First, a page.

It was early morning on May 23, 1939. Thirty-three U.S. sailors sat trapped on the icy seafloor off the New Hampshire coast in 243
feet (74 meters) of water in a disabled, half-flooded submarine called Squalus. Wet, cold, and low on oxygen, they
were keenly aware that nobody had ever survived such a predicament, and that 26 of their shipmates were likely dead.
Squalus had performed well during its initial sea trials. Eighteen test dives went smoothly, but the
19th was calamitous. A ventilation valve that should have been shut was opened, due to either mechanical or human error. As
Squalus submerged, water gushed into the rear compartments, killing nearly half the crew and sinking the sub.
The survivors released a messenger buoy and smoke bombs and waited, hoping desperately that someone would see them. Almost
five hours later, Squaluss sister ship, Sculpin, arrived. Then the rescue ships came.
In the helpless sub, the surviving men were comfortable though cold. They were instructed to rest and conserve oxygen. The
situation became more desperate as sea water mixed with battery acid in the forward battery compartment and slowly filled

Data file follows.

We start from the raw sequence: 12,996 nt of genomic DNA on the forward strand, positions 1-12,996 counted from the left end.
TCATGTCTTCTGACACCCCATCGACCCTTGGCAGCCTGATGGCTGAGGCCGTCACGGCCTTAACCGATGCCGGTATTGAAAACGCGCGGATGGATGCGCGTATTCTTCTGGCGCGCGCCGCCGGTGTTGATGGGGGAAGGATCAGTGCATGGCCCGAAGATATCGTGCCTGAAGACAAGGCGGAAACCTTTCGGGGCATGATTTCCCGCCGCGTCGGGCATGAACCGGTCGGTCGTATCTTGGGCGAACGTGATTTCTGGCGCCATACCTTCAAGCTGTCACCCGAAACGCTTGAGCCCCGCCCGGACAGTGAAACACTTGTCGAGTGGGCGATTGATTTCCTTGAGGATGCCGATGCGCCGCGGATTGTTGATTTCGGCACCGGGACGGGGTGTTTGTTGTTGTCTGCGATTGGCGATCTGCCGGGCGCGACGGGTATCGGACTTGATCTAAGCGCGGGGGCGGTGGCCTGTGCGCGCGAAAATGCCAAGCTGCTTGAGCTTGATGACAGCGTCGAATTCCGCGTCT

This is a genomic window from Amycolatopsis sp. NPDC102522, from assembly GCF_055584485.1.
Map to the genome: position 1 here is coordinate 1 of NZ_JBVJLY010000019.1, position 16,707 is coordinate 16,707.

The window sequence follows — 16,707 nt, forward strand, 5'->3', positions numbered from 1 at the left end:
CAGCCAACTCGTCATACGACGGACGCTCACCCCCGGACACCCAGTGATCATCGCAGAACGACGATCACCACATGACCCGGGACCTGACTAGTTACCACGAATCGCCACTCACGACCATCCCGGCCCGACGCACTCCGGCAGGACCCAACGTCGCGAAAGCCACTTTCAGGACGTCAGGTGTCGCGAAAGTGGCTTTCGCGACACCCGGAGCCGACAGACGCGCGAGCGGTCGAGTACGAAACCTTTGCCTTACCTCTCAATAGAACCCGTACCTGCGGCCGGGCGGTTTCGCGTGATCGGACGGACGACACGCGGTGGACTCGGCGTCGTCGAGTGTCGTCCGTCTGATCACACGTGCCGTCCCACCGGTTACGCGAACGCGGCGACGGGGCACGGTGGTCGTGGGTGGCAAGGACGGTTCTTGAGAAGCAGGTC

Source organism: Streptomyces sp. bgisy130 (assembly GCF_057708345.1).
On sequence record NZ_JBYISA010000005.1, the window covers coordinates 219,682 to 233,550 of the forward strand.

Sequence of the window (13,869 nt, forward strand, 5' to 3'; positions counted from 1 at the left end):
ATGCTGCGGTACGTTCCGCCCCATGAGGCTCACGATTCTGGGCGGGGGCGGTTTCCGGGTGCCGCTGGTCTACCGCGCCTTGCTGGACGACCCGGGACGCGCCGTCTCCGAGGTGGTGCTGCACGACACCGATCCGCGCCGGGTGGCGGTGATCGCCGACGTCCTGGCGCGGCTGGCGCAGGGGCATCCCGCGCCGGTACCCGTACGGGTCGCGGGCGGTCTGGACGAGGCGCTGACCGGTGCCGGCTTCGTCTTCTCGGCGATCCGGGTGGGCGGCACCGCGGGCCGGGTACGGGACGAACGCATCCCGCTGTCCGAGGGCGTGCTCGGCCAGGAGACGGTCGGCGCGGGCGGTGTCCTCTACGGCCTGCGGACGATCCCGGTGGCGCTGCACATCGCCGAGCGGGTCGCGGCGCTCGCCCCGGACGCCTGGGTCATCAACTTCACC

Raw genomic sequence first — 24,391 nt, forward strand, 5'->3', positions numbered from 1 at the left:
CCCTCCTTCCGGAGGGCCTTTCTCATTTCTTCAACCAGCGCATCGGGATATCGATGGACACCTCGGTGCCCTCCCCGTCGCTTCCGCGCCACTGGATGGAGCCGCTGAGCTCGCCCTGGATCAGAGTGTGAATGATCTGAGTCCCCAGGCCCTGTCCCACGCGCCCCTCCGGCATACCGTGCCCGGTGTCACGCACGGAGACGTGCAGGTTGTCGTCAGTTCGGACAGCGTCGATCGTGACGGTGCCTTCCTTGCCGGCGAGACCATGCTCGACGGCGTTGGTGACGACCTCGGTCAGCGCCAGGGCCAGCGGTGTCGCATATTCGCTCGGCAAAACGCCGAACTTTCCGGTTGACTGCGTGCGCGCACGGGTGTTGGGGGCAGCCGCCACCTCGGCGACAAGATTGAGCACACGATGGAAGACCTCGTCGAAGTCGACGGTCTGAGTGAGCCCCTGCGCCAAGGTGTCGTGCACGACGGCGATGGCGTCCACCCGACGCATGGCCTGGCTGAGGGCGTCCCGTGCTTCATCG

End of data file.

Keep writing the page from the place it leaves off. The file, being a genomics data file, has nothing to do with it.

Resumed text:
the compartment with deadly chlorine gas. While the crew was able to protect themselves by sealing off this
compartment, some of them would later have to go through it to escape.
Greatest Submarine Rescue in History
On the surface the rescue team, led by Commander Charles Swede Momsen, decided to use the new McCann Rescue Chamber, which was
designed to attach to a disabled subs hatch and ferry survivors to the surface.
A diver descended to one of Squalus escape hatches and attached a cable that would guide the bell up and down. The men banged
ecstatically on the hull upon hearing the diver.
During four trips to the sub all the survivors were evacuated, but not before rescuers dealt with a range of hair-raising and
potentially fatal setbacks, including a tangled guide cable. A fifth trip in the chamber confirmed that there were no survivors
in the flooded compartments.
The first rescue of its kind, the Squalus incident was later called the greatest submarine rescue in history by
author Peter Maas.
After the rescue an equally impressive and successful effort was launched to raise Squalus and tow it back to
port. The sub was eventually overhauled and recommissioned as Sailfish and served safely throughout World War II.
Despite being given their choice of duty, the survivors decided unanimously to continue to serve in submarines.
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